While Rioja is and always has been the best-known winemaking region of Spain, one of the country’s most important wineries throughout the 20th Century has been in Ribera del Duero.
Founded in 1848, Vega Sicilia became an international sensation because of good wine-making techniques (and probably good marketing). It was one of the first Spanish wineries to “borrow” Bordeaux wine-making techniques, which included making great efforts to clean out the barrels used for aging wine. They also followed some of the techniques that the Riojans had already borrowed from the Bordelaise: lengthy aging in vats and wooden casks, and bottling the wine to order.
Located about 150 miles north of Madrid, Ribera del Duero sits on a plateau some 2500-3000 feet above sea level. It’s split in the middle by El Rio Duero. The river is important to the region because it provides humidity in an area that gets very little rain.
The most important grape variety in Ribera del Duero is Tinto Fino, which you may know by its Riojan name: Tempranillo. This is a thin-skinned grape that ripens early. It creates wines that are complex and nicely concentrated without being particularly tannic.
In both regions you’ll find wine with excellent acidity as the nocturnal drop in temperature that occurs in high altitudes promotes the development of sugars without alleviating the grapes of their acidity. If you are a fan of wines from Rioja, you will probably enjoy wines from Ribera del Duero as well.
Vega Sicilia is best known for two labels – Unico and Valbuena 5o – which I was lucky enough to taste with general manager Pablo Alvarez in New York. We tasted the most current vintages as well as older ones to illustrate the aging capability of the wines.
The Unico is never released until at least ten years after the harvest. It is made predominantly from Tinto Fino but has a good percentage of Cabernet Sauvignon blended with in.
The Valbuena 5o isn’t released until it’s at least five years old (hence the 5o or fifth year). Also made mostly from Tinto Fino, this wine is blended with Merlot. The wine is generally a bit softer than the Unico without the tannic structure that Cabernet Sauvignon imparts.
We started the tasting with the Valbuena 5o from the 2008 vintage, which is being released this year. In this vintage they blended 7% Malbec/Merlot into the Tinto Fino. The wine is all about lovely red fruits. It’s light, bright, juicy and has great acidity. The oak (12 months new) isn’t dominant , and the wine is very pretty. Morrell carries it for $200.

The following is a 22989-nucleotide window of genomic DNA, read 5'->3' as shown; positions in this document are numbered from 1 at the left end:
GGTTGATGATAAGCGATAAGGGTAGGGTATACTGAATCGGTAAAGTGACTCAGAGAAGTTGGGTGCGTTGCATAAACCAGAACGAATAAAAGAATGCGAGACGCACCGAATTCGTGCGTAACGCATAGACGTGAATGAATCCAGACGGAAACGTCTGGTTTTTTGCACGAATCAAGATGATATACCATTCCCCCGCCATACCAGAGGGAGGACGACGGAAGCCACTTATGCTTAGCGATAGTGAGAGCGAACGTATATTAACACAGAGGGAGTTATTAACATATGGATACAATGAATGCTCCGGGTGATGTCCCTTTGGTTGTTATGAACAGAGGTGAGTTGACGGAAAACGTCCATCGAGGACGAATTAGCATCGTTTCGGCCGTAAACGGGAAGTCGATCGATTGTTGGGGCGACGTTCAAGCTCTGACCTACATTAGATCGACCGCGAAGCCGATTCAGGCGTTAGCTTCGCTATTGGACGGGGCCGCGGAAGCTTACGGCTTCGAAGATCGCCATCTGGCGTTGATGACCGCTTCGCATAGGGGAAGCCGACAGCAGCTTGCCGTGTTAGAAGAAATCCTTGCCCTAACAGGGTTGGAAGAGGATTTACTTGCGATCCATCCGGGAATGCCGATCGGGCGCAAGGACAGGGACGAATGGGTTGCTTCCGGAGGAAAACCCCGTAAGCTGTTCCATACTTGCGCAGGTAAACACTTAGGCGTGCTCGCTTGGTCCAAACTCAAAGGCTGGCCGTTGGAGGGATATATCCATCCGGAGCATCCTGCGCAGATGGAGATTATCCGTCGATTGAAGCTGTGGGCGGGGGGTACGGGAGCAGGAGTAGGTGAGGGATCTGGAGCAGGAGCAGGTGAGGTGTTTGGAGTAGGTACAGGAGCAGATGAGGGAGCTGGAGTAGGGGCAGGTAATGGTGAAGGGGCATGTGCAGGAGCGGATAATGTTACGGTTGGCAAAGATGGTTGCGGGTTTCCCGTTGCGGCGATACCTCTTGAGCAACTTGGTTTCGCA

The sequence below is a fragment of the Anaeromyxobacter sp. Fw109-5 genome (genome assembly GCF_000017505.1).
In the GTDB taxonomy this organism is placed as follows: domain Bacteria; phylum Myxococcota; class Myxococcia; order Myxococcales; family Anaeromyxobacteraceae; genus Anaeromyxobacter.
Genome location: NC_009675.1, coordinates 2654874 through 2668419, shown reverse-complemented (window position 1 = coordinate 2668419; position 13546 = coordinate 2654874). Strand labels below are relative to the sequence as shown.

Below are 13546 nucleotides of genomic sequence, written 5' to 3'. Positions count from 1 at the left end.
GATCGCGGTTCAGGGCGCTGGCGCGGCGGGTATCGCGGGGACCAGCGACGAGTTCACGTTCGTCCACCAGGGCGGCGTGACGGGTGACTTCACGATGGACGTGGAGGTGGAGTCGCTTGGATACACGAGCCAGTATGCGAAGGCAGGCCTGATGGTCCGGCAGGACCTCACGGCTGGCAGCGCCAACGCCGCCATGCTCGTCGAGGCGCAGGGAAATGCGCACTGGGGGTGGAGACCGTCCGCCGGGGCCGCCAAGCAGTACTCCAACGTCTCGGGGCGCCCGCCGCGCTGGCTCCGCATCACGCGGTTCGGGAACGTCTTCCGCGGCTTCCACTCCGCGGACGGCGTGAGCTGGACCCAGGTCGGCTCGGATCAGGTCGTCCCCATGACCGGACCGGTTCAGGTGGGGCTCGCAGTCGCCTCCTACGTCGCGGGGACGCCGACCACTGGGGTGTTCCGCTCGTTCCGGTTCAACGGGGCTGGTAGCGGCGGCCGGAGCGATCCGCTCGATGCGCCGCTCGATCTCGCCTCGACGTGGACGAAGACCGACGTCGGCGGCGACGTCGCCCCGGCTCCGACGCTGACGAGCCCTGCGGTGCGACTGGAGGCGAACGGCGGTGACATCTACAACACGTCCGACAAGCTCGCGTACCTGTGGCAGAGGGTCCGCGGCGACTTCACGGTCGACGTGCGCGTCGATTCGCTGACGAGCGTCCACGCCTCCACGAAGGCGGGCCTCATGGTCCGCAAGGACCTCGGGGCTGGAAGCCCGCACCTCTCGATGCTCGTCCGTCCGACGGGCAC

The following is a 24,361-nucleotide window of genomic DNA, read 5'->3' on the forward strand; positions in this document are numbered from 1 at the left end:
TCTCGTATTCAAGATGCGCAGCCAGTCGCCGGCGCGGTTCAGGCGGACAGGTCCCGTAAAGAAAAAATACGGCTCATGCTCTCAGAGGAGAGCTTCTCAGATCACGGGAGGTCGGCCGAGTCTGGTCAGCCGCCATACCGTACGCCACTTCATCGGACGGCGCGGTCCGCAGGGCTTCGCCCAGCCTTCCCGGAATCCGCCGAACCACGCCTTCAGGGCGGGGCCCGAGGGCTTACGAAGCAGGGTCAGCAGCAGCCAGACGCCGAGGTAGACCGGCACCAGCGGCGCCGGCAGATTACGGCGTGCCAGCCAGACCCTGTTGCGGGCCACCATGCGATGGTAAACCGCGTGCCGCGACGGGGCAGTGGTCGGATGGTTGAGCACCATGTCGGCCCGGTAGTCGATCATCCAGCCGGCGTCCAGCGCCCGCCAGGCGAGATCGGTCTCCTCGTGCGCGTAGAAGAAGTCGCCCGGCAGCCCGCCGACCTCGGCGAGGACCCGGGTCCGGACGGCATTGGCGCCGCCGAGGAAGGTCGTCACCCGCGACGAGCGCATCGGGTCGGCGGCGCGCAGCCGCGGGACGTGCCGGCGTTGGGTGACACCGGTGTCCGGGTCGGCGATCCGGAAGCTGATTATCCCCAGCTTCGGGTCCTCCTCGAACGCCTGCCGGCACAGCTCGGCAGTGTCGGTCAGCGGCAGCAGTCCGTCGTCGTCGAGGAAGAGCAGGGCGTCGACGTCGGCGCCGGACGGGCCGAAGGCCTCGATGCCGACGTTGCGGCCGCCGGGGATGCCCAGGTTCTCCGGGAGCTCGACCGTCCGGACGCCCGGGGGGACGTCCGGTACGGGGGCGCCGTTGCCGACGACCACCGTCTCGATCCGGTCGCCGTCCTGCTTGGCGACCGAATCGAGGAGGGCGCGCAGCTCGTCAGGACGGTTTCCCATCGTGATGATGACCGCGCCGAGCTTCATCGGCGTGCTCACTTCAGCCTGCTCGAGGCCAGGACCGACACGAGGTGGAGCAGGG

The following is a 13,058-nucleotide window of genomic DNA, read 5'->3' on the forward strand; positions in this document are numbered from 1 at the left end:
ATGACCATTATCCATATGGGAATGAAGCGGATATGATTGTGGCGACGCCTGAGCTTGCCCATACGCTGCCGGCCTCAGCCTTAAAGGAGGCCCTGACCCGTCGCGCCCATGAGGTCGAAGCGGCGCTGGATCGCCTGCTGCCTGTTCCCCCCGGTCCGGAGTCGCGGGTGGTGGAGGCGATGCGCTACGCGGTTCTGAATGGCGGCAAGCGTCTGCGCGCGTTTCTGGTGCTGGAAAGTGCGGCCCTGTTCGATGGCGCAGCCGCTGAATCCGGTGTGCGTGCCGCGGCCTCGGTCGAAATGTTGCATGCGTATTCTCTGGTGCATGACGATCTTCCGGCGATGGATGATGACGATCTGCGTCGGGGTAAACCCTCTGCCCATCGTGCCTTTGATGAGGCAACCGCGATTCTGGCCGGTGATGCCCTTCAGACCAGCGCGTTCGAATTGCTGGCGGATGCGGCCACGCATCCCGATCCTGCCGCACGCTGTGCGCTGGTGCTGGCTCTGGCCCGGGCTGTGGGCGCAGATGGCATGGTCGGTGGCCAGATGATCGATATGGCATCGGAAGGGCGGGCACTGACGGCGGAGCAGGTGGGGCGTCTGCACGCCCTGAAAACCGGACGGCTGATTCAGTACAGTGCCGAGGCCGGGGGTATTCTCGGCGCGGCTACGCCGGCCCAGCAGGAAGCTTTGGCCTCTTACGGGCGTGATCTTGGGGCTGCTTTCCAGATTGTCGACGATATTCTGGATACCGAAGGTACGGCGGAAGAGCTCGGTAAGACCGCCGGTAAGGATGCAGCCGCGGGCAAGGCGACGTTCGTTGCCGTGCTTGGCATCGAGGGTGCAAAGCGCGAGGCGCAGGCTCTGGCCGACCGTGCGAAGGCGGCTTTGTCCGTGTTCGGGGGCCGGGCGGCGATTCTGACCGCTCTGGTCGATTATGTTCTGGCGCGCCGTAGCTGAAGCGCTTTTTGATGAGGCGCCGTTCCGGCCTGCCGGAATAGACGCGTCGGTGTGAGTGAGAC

Next came the Valbuena 5o from the 1998 vintage, which had 15% Malbec/Merlot blended in. This was not a particularly good vintage, and I thought the wine was past its prime. The 1999 is a better vintage. Zachy’s has that for $180.
We then moved on to the Unico 2004, which has yet to be released. The wine is blended with 13% Cabernet Sauvignon, is drinking beautifully now. It should come to market next year. I would advise anyone interested in the Unico to wait for the 2004 vintage, which is much better than the 2003 currently on the market.
Moving on to the 1994 vintage, it became obvious why people hold on to this wine for so long. There was very little obvious development on the palate (more on the nose), and lots of lovely primary fruit was lush and bright on the palate. This vintage contained 80% Tinto Fino, 15% Cabernet Sauvignon and 5% Merlot. Flatiron Wines has this for $450.
The 1981Unico in magnum (released in 2002) was the second to last wine. It was my favorite of the tasting as it combined subtle hints of development with a beautiful balance of ripe red fruit. Royal Wine Merchants carries this at $1,625 for the magnum.
The final treat of the tasting was the very rare Unico Reserva Especial, which is a non-vintage wine. This particular bottle was a blend of the excellent 1990, 1994 and 1998 vintages. This wine is much darker than the vintage Unicos. It is very complex with leathery notes and ripe red fruit taking a supporting role. It was very good. Released in 2009, PJ’s carries it for $490.
All in all, the tasting served to illustrate why Vega Sicilia Unico deserves its place as one of the most important wines in Spain.